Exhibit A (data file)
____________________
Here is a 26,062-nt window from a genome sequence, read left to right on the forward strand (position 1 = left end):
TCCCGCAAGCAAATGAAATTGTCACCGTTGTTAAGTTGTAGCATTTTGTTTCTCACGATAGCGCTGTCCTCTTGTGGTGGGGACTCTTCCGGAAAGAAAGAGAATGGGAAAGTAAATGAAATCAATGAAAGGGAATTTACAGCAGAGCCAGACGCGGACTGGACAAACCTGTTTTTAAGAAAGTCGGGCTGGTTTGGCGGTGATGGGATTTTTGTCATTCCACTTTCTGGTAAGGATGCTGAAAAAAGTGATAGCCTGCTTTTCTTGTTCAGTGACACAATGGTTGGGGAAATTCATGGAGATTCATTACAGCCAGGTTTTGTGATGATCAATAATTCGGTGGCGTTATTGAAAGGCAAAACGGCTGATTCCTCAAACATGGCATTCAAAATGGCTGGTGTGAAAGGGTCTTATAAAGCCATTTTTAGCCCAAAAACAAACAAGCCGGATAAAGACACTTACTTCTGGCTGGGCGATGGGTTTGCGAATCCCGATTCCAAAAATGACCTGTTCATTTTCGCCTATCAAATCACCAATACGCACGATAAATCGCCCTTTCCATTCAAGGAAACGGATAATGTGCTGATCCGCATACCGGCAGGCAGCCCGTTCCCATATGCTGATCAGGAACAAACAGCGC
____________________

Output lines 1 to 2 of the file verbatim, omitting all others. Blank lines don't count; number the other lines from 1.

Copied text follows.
Here is a 26,062-nt window from a genome sequence, read left to right on the forward strand (position 1 = left end):
TCCCGCAAGCAAATGAAATTGTCACCGTTGTTAAGTTGTAGCATTTTGTTTCTCACGATAGCGCTGTCCTCTTGTGGTGGGGACTCTTCCGGAAAGAAAGAGAATGGGAAAGTAAATGAAATCAATGAAAGGGAATTTACAGCAGAGCCAGACGCGGACTGGACAAACCTGTTTTTAAGAAAGTCGGGCTGGTTTGGCGGTGATGGGATTTTTGTCATTCCACTTTCTGGTAAGGATGCTGAAAAAAGTGATAGCCTGCTTTTCTTGTTCAGTGACACAATGGTTGGGGAAATTCATGGAGATTCATTACAGCCAGGTTTTGTGATGATCAATAATTCGGTGGCGTTATTGAAAGGCAAAACGGCTGATTCCTCAAACATGGCATTCAAAATGGCTGGTGTGAAAGGGTCTTATAAAGCCATTTTTAGCCCAAAAACAAACAAGCCGGATAAAGACACTTACTTCTGGCTGGGCGATGGGTTTGCGAATCCCGATTCCAAAAATGACCTGTTCATTTTCGCCTATCAAATCACCAATACGCACGATAAATCGCCCTTTCCATTCAAGGAAACGGATAATGTGCTGATCCGCATACCGGCAGGCAGCCCGTTCCCATATGCTGATCAGGAACAAACAGCGC